Tag Archives: gray wolves

1st wolf pack in decades seen in northern California

California has its first wolf pack since the state’s gray wolf population went extinct in 1924.

State and federal authorities announced that a remote camera captured photos earlier this month of two adults and five pups in southeastern Siskiyou County.

They were named the Shasta pack for nearby Mount Shasta.

The pack was discovered four years after the famous Oregon wandering wolf OR-7 first reached Northern California.

Karen Kovacs of the California Department of Fish and Wildlife said it was an amazing accomplishment for gray wolves to establish themselves in Northern California just 21 years after wolves were reintroduced in the Northern Rockies.

Those wolves eventually migrated into Oregon and Washington before reaching California, where they are protected by federal and state endangered speciesacts.

Just where these wolves, all black in color, came from will have to wait for DNA testing on scat at an Idaho lab, but it is likely they are a continuation of the increasing numbers of wolves migrating from Oregon’s northeastern corner to the southern Cascade Range, Kovacs said.

Though the wolves have been spotted by local ranchers tending their herds, there have been no reports of wolf attacks on livestock, Kovacs said.

Amaroq Weiss, of the conservation group with Center for Biological Diversity, said she was more worried the wolves could fall victim to hunters as hunting season gets underway.

Anticipating that wolves would migrate into the state, California declared them an endangered species last year, but the state Fish and Wildlife Department does not expect to have a management plan in force until the end of this year, Kovacs said.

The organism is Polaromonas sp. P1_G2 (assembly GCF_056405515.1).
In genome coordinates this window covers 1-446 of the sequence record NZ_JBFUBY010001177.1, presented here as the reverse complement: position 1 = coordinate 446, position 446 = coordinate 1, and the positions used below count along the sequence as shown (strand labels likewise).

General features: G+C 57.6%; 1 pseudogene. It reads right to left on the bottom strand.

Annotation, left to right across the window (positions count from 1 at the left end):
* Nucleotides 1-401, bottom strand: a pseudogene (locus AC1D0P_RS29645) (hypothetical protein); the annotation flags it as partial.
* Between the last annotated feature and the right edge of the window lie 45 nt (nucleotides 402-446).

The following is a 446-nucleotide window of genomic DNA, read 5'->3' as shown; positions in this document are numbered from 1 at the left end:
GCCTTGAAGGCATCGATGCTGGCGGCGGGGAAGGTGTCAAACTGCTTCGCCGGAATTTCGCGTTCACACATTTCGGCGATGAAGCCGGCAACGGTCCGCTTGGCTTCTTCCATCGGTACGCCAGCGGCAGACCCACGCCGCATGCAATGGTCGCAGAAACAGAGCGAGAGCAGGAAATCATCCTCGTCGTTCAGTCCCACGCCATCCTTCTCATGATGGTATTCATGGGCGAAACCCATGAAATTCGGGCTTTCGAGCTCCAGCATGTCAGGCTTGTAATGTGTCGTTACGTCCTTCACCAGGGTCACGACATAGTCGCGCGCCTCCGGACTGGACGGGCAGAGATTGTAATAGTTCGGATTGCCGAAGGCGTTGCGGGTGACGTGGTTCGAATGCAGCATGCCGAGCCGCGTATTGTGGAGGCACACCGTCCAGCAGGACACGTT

The department has no goals for how many wolves might eventually live in California and no idea how many once lived in the state, she added. California’s last known native wolf was killed in 1924 in neighboring Lassen County.

There are at least 5,500 gray wolves in the contiguous 48 states, according to the U.S. Fish and Wildlife Service.

Congressional rider would strip protections for gray wolves

Legislation introduced in the U.S. House of Representatives to fund the Interior Department contains a rider that would end Endangered Species Act protections for gray wolves in the western Great Lakes states and Wyoming.

A similar rider removing protections for wolves in Idaho and Montana was attached to a key appropriations bill and passed in 2011, marking the first time that Congress legislatively removed protections for a species. Since the 2011 rider passed, more than 1,900 wolves have been killed in the two states and many similar riders removing protections for species have been attempted.

“This is another cynical attack on science and the Endangered Species Act that will result in wolves being mindlessly slaughtered in the few places where they have begun to recover,” said Brett Hartl, endangered species policy director at the Center for Biological Diversity. “The American people know that the gray wolf’s still-fragile recovery is one of the Endangered Species Act’s great success stories, and they want wolves protected until the job is done. The Obama administration needs to oppose this rider, which is out of step with the American people and has no place in an appropriations bill.”

The U.S. Fish and Wildlife Service lifted federal protections for gray wolves in Wisconsin, Michigan and Minnesota in 2011 and in Wyoming in 2012.

Federal judges overturned both decisions for failing to follow the requirements of the act, failing to follow the best available science and for prematurely turning management over to state fish and game agencies openly hostile to wolves.

The rider in the Interior appropriations bill would reverse these court orders, wiping out Endangered Species Act protections for the approximately 4,000 wolves that live in those four states.